On “superchroma”, we decided to come in sans preconceived notions. We had about 20 rough sketches of songs that Patrick immediately whittled down to 10. From there, we started messing around with each of them until we found the voice the track. We knew we had 10 days from start to finish, and the goal was to get as much done as possible, while reserving the right to chuck things out that just weren’t working. This process was incredibly freeing, and allowed for many happy accidents, serendipitous guest appearances and just more…fun. I think that really comes through in the recording.
PO: Now that we’re talking about production and the gift of group collaboration, what hardware and software do you use?
MT: crashfaster uses a Gameboy loaded with LSDJ, a Gameboy mGB (midi), a NES with midiNES, a SIDstation, sammichSID, a Commodore64 with MSSIAH, Plogue Chipsounds 707, 808, 909, VP330, a Juno 106 & Ableton Live.
PO: Such sweet, sweet tunes for my ears. This hard and software you use—do you have any formal training as a musician? The rest of the band?
MT: I don’t have any formal training as a musician. However, I went to art school for Audio Production. I worked on Foley/SFX/Sound design for several indie films before I started crashfaster. Devin is classically trained and the most experienced musician in the group. The rest of us are pretty much self-taught.
PO: If you could categorize crashfaster’s genre and place a finger on what the band sounds like, what would it be?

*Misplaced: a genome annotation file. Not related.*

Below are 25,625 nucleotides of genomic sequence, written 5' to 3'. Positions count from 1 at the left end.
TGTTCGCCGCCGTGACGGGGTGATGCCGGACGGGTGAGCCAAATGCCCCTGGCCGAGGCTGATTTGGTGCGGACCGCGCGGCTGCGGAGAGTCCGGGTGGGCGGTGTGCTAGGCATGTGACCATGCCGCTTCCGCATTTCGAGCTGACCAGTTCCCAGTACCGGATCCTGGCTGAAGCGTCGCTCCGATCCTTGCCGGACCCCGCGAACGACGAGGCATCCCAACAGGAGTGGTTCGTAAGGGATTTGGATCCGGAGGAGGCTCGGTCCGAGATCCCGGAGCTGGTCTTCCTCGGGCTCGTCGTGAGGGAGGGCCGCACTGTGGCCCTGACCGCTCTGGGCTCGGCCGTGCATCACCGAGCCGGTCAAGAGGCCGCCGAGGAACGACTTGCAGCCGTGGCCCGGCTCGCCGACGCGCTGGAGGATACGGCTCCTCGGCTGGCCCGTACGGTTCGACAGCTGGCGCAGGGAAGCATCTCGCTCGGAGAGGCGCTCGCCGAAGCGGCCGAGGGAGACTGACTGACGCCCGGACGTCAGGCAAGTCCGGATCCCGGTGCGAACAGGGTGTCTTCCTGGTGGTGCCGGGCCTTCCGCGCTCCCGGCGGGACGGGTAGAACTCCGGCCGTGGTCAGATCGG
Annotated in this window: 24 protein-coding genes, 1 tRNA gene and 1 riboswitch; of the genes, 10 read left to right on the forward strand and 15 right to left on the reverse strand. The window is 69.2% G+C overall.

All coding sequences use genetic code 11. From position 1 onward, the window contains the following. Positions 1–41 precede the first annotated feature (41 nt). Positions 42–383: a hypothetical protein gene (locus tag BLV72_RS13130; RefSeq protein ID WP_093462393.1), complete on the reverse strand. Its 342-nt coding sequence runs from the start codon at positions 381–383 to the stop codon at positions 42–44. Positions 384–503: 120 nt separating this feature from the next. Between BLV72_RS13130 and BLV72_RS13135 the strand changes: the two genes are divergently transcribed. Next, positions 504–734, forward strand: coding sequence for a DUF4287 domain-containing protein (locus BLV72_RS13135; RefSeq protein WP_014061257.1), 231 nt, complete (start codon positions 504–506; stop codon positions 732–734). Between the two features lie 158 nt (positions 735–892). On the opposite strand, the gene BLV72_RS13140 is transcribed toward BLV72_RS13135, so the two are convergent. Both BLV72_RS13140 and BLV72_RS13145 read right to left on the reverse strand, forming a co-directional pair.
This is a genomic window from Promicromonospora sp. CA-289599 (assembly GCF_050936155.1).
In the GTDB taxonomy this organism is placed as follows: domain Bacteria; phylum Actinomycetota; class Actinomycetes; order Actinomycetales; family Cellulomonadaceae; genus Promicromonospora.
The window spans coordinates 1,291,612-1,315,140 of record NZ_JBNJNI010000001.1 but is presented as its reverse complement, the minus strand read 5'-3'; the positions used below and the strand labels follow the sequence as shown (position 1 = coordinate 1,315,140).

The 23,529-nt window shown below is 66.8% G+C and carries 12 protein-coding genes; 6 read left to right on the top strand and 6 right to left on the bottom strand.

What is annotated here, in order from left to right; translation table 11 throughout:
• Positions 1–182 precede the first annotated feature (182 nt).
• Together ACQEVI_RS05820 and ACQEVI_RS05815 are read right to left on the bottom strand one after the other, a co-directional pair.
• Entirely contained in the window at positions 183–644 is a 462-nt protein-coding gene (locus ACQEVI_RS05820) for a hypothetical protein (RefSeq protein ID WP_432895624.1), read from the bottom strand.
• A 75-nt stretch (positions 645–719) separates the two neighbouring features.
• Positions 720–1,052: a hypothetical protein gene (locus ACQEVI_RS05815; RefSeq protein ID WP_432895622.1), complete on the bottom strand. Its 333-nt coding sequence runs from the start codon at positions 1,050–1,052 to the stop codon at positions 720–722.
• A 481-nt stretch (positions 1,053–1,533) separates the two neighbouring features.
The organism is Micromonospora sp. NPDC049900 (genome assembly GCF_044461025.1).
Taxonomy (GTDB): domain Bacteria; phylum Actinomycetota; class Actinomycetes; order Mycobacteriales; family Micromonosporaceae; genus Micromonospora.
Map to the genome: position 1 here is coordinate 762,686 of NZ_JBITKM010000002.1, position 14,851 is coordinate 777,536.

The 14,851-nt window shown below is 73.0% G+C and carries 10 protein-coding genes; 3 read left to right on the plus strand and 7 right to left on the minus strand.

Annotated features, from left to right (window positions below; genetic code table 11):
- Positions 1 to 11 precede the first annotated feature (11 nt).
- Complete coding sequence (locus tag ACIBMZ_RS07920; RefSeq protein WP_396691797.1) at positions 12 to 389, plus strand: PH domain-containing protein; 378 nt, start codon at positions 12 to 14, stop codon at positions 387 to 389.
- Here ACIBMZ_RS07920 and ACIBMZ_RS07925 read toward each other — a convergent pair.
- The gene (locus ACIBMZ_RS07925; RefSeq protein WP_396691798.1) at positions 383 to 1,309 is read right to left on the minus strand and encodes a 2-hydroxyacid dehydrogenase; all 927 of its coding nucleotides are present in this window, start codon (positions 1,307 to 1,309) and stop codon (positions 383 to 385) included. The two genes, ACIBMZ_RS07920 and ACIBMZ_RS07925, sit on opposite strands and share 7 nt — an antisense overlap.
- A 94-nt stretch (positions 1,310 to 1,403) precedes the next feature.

MT: Electronic/Industrial/Synth/Rock. Or something.
PO: I’d say that’s pretty accurate! No reason to have to straddle one genre! What would you say influences you all? Music? Movies?
MT: I’d say the biggest influences on our sound are probably Kraftwerk, Nine Inch Nails, Prince, ELO, Afghan Whigs and Neil Young (specifically the “Trans” album). We are big fans of horror movies and anime, and I think you can definitely feel that in our music.
crashfaster performing ‘GO!’ live at the DNA Lounge, 6/22/14. Photo courtesy of Lester Barrows
PO: Oh, definitely! I feel like “GO!” is straight out of an actual anime—IT’S PERFECT and incredibly energizing! Would you say you have a favorite track on ‘superchroma’?
MT: It’s hard for me to pinpoint a single favorite, because I’m really happy with how the entire thing came out. But if I had to pick, it’d probably be “lost”, because I think we were able to pull off the emotional intent of the lyrics in a way that hits me every time.
PO: I’m curious of the conception of the album name. Does it signify anything in particular?
MT: We were playing with these visual concepts that were heavily inspired by early 90’s rave/cyberpunk culture and anime, and we wanted the music to *feel* colorful. When we were coming up with names for the album, we tried to find something that felt as hyper-kinetic as what was in our heads. Thusly…superchroma!
PO: This colorful and kinetic mood… it’s totally off the spectrum than that of its precursor ‘further’. Would you say the birth of your child had any affect on this newest album and your artistic vision as a whole?